Paris hotel fire kills 16

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The Independent Online

At least 16 people died, including six children, as fire today swept through a central Paris hotel providing temporary housing for African families.

At least 16 people died, including six children, as fire today swept through a central Paris hotel providing temporary housing for African families.

Some people jumped from windows of the six-storey building to escape the flames and more than 50 residents were injured.

The fire was thought to have started in the early hours in a first-floor breakfast room of the one-star Paris Opera hotel in the capital's 9th district.

Paris City Hall had rented 26 of the six-story hotel's rooms to temporarily house families from Africa, said a fire services spokesman, Laurent Vibert. Many guests would have been sleeping and the rapid spread of the fire caused panic, he said.

"One can imagine young children, parents without their clothes, in the middle of the night, fast asleep, smoke, cries, tears," he said.

At least one person sought refuge on the burning roof, screaming and waving frantically for rescue as flames poured from windows and fire officers scrambled up ladders. Two others yelled for help from the window of a burning room. A fire officer cradled an infant in his arms as he carried him to safety, amid jets of water from fire hoses that doused the flames.

The injured came from France, the United States, Portugal, Senegal, Tunisia, Ukraine and Ivory Coast, Paris police said. Vibert said a Canadian also was lightly injured. The nationalities of the dead were not given.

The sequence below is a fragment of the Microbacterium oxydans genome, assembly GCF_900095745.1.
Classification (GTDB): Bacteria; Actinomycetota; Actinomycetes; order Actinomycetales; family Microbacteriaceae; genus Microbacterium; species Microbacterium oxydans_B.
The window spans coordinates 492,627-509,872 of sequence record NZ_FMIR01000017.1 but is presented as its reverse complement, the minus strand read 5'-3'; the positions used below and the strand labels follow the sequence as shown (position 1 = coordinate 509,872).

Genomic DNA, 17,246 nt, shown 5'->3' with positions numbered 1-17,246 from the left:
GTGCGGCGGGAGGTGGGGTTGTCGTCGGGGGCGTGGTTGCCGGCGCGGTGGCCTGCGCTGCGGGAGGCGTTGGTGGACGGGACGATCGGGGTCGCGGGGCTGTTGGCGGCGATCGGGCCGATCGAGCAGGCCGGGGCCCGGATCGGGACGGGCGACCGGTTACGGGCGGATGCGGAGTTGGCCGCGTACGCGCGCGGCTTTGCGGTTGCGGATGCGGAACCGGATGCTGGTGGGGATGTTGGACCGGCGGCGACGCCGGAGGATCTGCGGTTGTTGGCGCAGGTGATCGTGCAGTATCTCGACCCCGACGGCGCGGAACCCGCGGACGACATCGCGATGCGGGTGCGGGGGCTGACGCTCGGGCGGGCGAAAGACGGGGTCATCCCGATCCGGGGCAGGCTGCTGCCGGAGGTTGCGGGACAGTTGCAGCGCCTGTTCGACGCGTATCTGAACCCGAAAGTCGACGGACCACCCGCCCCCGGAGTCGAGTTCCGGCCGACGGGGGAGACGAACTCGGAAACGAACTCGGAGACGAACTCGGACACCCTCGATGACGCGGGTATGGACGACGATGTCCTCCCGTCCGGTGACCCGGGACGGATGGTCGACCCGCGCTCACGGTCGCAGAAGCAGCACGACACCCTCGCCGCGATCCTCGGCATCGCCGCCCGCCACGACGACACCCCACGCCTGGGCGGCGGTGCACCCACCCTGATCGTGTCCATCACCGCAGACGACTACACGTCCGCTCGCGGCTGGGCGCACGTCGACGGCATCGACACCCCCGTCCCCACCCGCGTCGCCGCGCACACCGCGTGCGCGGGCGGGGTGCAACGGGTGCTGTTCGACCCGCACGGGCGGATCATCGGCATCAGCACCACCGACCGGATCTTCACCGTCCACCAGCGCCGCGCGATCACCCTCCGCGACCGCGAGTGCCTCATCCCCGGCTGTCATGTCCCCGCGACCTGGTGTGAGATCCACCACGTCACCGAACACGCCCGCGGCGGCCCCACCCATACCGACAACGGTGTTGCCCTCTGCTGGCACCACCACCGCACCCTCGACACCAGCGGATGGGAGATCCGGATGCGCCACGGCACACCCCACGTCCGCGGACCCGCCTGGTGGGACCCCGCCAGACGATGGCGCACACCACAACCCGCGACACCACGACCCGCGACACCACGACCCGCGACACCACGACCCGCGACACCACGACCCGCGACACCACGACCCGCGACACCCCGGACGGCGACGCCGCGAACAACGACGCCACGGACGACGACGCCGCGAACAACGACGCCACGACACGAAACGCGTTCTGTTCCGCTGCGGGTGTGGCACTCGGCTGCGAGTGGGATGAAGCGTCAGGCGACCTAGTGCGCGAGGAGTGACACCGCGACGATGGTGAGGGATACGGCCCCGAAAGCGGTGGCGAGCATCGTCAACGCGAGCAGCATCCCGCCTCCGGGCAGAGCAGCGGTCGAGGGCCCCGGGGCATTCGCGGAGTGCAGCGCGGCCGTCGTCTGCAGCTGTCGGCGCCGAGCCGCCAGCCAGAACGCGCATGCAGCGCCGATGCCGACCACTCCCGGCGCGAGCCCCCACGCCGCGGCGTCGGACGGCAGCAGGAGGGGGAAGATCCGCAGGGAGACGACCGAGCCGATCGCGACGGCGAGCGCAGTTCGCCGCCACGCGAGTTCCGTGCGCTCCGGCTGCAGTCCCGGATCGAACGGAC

Fire officials said some people jumped out of windows to escape flames and choking smoke.

Chakib San, who lives in an adjacent building, said he was awakened by cries. He saw three people jump, including a woman and a child who lay motionless after hitting the ground.

The injured were treated and dead bodies temporarily stored in the Galeries Lafayette, one of Paris' busiest and most famous department stores.

President Jacques Chirac said it was one of Paris' "most painful catastrophes."

The fire took more than an hour to bring under control and still smoldered hours later. Some 250 firefighters and 50 fire engines responded.

Nearly all of the six floors were blackened inside.

The dead were recovered "from the road, from inside, just about everywhere," said Vibert, the fire services spokesman. Another spokesman, Christophe Varennes, said the building's fire safety measures had been checked as recently as a month ago.

The bodies of four people of African origin were found in the first-floor breakfast room where the fire is thought to have started, said Vibert. It spread very quickly, he added.

"We heard a lot of screams," said Stanislas Bricage, a Frenchman evacuated from an adjacent hotel - along with about 20 Americans from Wisconsin, wrapped in golden survival blankets but did not appear injured.

San, the neighbor, said he spoke to Australians, Canadians and Tunisians who escaped from the hotel. A woman who works in a nearby hotel brought out a ladder and together they used it to rescue a girl from the first floor, said San.

"We got out a little girl. The fire services arrived just afterward," he said.

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